Training camp is quickly approaching, which means it's time to preview the most exciting part of the summer. Over the next month, Around The NFL's Conor Orr will break down all 32 teams and give us something to look for in late July.
Training camp report date: Rookies: Tuesday; Veterans: Friday
Training camp location: Bon Secours Training Center, Richmond, Virginia.
Offseason in a nutshell: An excellent draft by first-year GM Scot McCloughan led to a division title and a playoff loss to the Green Bay Packers. Washington kept the momentum alive by signing arguably the best defensive player available in free agency (former Panthers cornerback Josh Norman) and loading up on more wide receiver talent in the first round of the 2016 NFL Draft. There are still plenty of question marks remaining in Washington, but for the first time in half a decade, the team seems to be pointing in the right direction.
Player to watch: Wide receiver Josh Doctson. Labeled by some scouting services as the most pro-ready wide receiver in this draft, Doctson joins a crowded house of Pierre Garcon, DeSean Jackson and Jamison Crowder -- but that is what makes this August so fascinating. Doctson was working through some nagging injuries during minicamp so deployment is still a question. At the moment, we'd expect him to be heavily involved in short yardage and goal line-type situations (it's not difficult to learn a red zone fade and as Washington's biggest wide receiver, he'll probably need to). Jay Gruden's offense complements his personnel well, which is why we're eager to find out if Doctson is in their immediate plans or if he is waiting in the wings once free agency picks apart this wide receiver unit in 2017.
Three burning questions:
Jones' rookie season was filled with potential and had us drooling over his combination of size, speed and receiving ability out of the backfield. However, his fumble rate was nearly 3.5 percent, or 5 in 144 carries. Jones addressed his issues head on during the team's stretch run last season and can hopefully carry his lessons over into training camp. Washington allowed Alfred Morris to walk this offseason, gambling on the development of their 2015 third-round pick.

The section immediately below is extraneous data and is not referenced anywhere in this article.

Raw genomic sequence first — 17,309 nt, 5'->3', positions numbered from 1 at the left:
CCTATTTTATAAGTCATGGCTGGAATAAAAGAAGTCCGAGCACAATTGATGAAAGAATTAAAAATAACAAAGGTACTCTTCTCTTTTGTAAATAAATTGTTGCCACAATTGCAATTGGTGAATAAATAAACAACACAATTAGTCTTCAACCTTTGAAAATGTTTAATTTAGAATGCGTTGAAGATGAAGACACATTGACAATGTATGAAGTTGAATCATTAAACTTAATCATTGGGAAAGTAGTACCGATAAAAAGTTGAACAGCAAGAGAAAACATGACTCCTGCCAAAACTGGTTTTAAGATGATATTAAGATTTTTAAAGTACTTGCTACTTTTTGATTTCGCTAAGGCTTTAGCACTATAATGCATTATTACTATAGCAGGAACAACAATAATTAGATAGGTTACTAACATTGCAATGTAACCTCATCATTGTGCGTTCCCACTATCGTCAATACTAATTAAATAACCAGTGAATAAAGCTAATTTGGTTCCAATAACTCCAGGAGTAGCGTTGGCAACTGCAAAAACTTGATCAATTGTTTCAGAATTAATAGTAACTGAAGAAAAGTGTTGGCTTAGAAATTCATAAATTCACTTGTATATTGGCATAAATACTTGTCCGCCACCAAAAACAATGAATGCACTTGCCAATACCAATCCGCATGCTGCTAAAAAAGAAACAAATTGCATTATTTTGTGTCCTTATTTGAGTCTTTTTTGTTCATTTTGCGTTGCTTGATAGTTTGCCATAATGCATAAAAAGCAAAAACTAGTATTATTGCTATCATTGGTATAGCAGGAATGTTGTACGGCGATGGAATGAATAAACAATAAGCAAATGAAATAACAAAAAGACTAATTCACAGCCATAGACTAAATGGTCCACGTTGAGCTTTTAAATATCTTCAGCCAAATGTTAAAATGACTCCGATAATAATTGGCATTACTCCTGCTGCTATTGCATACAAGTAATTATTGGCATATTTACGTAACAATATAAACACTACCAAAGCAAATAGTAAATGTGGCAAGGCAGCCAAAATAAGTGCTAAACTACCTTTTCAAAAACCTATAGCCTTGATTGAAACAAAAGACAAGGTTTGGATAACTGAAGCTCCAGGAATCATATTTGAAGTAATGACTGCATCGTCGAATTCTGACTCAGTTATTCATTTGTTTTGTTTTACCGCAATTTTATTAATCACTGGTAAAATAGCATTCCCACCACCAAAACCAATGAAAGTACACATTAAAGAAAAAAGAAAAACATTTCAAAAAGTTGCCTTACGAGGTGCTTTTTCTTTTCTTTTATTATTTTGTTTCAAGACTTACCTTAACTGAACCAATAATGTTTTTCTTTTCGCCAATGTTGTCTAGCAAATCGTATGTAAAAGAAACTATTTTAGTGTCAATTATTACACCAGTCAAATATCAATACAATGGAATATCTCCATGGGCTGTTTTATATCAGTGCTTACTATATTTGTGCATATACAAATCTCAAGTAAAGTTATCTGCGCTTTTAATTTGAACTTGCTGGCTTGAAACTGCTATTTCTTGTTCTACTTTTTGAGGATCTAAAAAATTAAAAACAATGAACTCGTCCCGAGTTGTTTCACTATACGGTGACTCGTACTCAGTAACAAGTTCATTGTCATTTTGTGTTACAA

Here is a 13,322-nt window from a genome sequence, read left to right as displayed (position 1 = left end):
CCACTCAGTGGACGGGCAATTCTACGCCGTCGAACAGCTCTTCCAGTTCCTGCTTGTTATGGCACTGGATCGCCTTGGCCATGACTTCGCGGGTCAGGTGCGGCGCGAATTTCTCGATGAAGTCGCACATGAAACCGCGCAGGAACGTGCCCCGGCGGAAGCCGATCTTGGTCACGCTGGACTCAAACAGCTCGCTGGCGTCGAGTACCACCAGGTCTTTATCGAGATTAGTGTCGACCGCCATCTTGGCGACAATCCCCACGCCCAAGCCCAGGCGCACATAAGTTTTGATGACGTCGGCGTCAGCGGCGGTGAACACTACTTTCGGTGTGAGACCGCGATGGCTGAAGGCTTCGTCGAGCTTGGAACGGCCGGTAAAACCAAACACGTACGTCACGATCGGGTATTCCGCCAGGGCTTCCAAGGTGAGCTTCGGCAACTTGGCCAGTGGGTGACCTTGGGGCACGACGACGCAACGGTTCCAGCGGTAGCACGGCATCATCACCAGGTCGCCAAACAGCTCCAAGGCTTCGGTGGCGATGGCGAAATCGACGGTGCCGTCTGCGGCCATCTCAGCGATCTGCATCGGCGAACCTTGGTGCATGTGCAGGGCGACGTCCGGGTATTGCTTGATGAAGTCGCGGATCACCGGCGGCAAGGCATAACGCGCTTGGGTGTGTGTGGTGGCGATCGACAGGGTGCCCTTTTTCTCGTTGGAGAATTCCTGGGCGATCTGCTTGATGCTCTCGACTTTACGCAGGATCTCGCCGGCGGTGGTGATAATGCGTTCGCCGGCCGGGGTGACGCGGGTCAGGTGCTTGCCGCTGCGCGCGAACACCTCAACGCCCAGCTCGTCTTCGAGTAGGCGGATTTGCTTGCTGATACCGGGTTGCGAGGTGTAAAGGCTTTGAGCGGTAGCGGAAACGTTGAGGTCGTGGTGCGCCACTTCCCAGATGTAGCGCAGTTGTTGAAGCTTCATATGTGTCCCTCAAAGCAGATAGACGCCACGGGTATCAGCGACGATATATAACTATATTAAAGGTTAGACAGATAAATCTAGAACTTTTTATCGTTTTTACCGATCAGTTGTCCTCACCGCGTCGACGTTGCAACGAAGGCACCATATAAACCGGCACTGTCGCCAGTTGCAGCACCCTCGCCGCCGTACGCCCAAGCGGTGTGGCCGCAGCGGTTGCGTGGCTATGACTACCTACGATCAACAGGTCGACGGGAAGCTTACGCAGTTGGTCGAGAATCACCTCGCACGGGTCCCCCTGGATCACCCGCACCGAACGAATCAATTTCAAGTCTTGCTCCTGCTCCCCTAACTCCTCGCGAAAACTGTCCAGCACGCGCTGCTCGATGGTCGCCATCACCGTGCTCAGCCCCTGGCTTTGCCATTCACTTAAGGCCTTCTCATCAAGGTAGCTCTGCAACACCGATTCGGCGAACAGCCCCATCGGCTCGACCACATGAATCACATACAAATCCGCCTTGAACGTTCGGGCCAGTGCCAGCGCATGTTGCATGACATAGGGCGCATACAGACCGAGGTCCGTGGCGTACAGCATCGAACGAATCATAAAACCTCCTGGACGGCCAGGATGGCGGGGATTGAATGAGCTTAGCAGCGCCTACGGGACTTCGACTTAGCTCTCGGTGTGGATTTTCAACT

Gruden's system did a wonderful job of developing tight end Jordan Reed and now Washington theoretically has five playmakers that could warrant touches on any given down. Any coach in football would want this problem, but we saw it crumble a Colts team that tried to force feed the ball in 2015. As we noted above, there's a good chance Doctson is brought along slowly enough that we don't notice the problem. However, this is a lot of weight on Kirk Cousins' shoulders as he heads into his second season as a full-time starter.
Padless practices, as they often do, brought out high praise for in-shape veterans. Galette was no exception. The troubled former Saints pass rusher tore his Achilles tendon last year but could add a dynamic Washington's pass rush was missing during their brief playoff run. At the moment, there is still a chance he starts camp with a lighter workload so we might have to wait until late August to truly find out.
UPDATE: On Monday, one day after the original publication of this story, NFL Media's Rand Getlin reported that Junior Galette again tore an Achilles and is out for the season.
Way-too-early season prediction: The NFC East will be worlds better than it was last year, when Washington exploded offensively down the final stretch to take the division. Are the improvements good enough to fend off two teams with top 10 quarterbacks?